The 1920s was a period of great change. Post WWI, Japan was in a state of flux – leaning towards a more liberal and democratic way of life. Known as the Taishō period, this era was dominated by an increase in construction, and an altered landscape throughout the country. Many homes were built, and today we'll check out one that has been renovated by the team at Shimpei Oda Architect’s Office. Truly a unique and intriguing dwelling this property is sure to impress!
Originally a dark and somewhat cramped abode, the house has been given a new lease on life and a fresh start. Surrounded by row houses, and with a frontage of only 4.1 metres, we’re eager to see what the architects have come up with.
Want to take a look for yourself? Let’s head inside and check it out…
The new façade has been totally refurbished to offer a chic and modern appearance. Originally dark and in need of a little love, the architects have worked tirelessly to preserve the original shape and beauty of the structure, while still imparting much needed contemporary aesthetics.
A light timber door with a long handle works well alongside the huge square window, and dark black frames offer an insight into the studio within. Inviting and alluring, this definitely improves upon the original exterior.
Inside the front room we see that the window can actually be partially opened up and offers an individual entry to the studio area. This gallery-esque space is ideal for hanging artwork and provides a multi-purpose room that can be utilised for a range of applications.
The interior is vastly different when compared to the streetscape beyond, with crisp white walls and ceiling, along with polished concrete flooring. In contrast the exterior is rustic and traditional, with architectural structures that feel organically shabby in their shape and form.
Unquestionably our favourite room in this sleek abode, the renovated kitchen and dining offers a sense of unique simplicity. The furniture is elegant and refined, boasting light timber tones that coordinate beautifully against the bright white walls.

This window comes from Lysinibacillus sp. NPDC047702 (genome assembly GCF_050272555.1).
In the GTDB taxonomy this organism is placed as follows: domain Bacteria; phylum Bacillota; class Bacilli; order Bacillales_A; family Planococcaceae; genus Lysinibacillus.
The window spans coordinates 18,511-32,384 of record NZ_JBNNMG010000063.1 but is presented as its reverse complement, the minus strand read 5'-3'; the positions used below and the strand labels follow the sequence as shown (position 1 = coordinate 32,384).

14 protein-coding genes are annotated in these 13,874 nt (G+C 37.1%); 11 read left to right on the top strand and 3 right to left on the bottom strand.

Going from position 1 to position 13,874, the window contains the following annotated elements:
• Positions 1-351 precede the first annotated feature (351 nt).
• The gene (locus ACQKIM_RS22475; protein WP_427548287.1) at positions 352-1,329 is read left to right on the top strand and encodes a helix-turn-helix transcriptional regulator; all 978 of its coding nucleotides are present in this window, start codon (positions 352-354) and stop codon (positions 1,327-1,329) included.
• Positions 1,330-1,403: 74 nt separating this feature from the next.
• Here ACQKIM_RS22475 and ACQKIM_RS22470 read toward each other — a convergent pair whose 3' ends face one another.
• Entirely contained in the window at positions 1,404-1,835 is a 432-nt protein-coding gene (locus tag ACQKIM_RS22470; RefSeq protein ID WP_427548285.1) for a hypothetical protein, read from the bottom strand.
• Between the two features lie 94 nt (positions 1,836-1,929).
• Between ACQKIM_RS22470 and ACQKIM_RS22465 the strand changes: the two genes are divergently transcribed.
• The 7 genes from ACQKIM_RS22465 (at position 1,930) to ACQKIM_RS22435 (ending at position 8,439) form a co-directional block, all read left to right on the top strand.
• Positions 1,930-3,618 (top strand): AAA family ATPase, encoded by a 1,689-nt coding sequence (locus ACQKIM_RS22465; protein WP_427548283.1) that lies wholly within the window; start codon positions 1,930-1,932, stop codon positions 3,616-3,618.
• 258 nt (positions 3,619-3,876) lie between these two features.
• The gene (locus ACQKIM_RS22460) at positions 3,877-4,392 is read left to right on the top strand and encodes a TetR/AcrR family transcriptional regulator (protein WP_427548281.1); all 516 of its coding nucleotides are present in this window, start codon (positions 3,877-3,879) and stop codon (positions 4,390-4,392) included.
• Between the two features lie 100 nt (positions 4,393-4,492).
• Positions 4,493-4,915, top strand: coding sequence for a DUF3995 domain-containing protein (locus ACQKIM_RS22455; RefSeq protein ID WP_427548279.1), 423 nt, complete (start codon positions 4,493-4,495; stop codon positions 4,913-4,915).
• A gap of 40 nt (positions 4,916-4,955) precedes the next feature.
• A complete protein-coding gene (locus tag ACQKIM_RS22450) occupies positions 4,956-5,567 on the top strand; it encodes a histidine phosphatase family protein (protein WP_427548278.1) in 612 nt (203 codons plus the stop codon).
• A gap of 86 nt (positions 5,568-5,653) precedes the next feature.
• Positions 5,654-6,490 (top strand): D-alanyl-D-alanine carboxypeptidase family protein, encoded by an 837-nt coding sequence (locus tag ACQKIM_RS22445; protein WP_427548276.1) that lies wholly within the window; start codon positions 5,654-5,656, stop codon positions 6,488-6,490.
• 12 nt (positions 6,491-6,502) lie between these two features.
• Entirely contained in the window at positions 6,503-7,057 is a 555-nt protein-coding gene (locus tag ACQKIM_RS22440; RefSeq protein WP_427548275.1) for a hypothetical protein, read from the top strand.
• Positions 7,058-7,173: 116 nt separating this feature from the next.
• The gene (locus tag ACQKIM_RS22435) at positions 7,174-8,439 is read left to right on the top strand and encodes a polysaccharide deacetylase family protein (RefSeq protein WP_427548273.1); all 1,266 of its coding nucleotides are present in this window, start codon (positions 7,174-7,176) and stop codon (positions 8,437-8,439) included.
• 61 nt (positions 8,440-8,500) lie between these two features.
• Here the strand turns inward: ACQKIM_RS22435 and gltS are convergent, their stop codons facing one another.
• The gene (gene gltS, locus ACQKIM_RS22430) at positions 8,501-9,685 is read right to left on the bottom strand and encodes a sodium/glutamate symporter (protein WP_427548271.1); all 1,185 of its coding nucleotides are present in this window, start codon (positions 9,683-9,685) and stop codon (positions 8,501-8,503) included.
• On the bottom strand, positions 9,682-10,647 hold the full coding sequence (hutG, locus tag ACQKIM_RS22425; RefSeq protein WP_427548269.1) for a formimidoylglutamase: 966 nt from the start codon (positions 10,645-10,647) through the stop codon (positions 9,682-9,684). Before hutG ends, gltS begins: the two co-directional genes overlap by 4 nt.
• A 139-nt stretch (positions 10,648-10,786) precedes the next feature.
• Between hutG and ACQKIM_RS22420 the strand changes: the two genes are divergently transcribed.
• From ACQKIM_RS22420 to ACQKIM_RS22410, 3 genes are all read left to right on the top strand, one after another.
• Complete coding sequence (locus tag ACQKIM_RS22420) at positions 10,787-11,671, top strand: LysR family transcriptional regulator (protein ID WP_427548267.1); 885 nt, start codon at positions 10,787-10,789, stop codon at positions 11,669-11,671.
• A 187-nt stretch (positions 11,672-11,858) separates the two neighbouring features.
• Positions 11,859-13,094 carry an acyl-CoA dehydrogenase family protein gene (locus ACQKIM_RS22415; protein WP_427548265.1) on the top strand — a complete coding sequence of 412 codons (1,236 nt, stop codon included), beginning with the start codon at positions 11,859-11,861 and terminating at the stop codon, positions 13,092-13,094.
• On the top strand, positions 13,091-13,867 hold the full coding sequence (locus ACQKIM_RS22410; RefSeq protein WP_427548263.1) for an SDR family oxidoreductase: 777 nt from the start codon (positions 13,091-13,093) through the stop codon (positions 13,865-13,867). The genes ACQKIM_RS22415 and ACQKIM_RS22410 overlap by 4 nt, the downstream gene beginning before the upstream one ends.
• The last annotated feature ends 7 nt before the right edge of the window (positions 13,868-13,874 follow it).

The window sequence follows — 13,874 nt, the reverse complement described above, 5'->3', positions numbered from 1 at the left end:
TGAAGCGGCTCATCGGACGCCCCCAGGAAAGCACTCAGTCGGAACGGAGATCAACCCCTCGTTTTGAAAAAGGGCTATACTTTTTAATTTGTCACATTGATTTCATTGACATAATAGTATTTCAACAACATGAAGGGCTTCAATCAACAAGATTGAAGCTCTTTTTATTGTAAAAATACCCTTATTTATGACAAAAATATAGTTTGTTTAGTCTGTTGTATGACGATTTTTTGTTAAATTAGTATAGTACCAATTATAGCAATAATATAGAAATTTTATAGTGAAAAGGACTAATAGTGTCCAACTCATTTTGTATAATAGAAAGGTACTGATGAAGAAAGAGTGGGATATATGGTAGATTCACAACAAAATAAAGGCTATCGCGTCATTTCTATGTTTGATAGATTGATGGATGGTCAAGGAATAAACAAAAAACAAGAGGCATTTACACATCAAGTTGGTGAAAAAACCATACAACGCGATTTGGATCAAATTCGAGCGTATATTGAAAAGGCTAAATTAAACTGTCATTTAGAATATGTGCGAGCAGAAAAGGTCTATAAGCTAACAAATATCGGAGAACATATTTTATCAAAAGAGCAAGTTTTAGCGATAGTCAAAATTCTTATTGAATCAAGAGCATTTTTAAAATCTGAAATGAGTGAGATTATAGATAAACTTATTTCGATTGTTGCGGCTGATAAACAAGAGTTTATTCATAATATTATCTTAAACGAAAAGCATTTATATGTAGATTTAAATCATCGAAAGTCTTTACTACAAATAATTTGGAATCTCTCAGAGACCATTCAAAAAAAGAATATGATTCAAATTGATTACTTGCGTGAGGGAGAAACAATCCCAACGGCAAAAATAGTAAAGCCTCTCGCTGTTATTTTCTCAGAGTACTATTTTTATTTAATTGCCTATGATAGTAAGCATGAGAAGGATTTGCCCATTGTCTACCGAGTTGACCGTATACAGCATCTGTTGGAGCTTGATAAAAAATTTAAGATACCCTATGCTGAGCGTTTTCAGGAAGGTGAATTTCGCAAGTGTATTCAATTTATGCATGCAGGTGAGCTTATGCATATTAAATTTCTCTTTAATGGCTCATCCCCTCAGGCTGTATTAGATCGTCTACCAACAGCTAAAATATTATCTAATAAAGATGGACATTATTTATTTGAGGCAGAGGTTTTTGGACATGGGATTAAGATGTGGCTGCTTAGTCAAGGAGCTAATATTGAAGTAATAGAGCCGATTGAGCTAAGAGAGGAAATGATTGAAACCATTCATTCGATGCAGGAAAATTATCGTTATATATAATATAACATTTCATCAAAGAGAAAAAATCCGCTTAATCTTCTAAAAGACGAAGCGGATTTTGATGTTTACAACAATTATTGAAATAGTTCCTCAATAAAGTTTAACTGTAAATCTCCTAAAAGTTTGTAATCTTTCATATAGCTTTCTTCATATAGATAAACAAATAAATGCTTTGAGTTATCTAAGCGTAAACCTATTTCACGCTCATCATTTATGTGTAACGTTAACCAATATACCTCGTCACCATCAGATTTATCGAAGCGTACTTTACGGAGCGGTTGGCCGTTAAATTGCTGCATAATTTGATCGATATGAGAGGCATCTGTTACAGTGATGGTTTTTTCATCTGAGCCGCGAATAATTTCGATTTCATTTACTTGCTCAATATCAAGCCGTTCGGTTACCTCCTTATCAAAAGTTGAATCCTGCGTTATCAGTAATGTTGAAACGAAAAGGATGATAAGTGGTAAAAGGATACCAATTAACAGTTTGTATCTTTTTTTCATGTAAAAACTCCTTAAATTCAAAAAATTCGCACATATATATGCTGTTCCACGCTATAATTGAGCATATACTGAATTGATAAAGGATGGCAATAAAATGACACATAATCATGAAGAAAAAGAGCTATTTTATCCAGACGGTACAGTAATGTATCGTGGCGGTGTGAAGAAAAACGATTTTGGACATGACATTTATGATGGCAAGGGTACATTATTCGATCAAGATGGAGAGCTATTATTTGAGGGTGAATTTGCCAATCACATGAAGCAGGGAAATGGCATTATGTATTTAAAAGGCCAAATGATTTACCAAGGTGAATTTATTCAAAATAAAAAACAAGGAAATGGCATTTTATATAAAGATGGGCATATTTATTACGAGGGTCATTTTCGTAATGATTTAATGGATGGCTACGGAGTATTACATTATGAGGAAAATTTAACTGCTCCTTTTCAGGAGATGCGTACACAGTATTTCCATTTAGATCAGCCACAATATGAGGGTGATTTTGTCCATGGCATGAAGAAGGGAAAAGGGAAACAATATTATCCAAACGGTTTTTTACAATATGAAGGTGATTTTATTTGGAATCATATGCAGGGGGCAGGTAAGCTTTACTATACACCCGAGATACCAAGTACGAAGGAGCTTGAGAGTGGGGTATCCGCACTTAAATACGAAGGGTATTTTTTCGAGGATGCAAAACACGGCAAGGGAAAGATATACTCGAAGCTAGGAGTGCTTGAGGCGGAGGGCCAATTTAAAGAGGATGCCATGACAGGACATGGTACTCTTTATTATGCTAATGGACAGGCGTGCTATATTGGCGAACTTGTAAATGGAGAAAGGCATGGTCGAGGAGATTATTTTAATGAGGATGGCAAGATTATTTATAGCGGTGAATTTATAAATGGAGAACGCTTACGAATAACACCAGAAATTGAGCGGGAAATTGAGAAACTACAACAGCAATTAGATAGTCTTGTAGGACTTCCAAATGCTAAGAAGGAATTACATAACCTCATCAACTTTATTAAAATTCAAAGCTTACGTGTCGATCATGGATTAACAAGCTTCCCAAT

L-shaped and practical, the kitchen includes all essential modern amenities, paired with a large square trestle table that offers additional prep space and a place to eat or work.
What was once a dark and uninviting residence now boasts bright interior spaces and abundant natural sunlight. Peering at the room from the kitchen side of the space, we see that large sliding doors have been employed to keep the large living space luminous.
Facing out onto a rustic masonry wall, the view is surprisingly eye-catching. In keeping with the minimalist aesthetic, this raw architectural feature works well against the white interior, which is clean, neat and refined.
Original features have been retained throughout the home, and this is easily noted in the bedroom, were exposed timber beams sit eye-catchingly against the crisp white walls. The juxtaposition of contemporary beech timber elements and rustic original features is startling, adding to the impressiveness of this home’s refurbishment.
As this dwelling is rather small, space-saving measures needed to be implemented wherever possible. Within this room we see that sliding doors have replaced the traditional hinged openings, ensuring each area is maximised and accessible.
Small nooks are relaxing and warm, with sunlight that streams inside and offers a sense of tranquillity and peace. Calm, enjoyable and dynamic, each room feels considered and curated to offer the occupants an environment that increases their domestic delight and harmony.
Did you enjoy touring this renovated 20s home? If you liked that and want more, we recommend you check out: The 90m² flat with everything a young family needs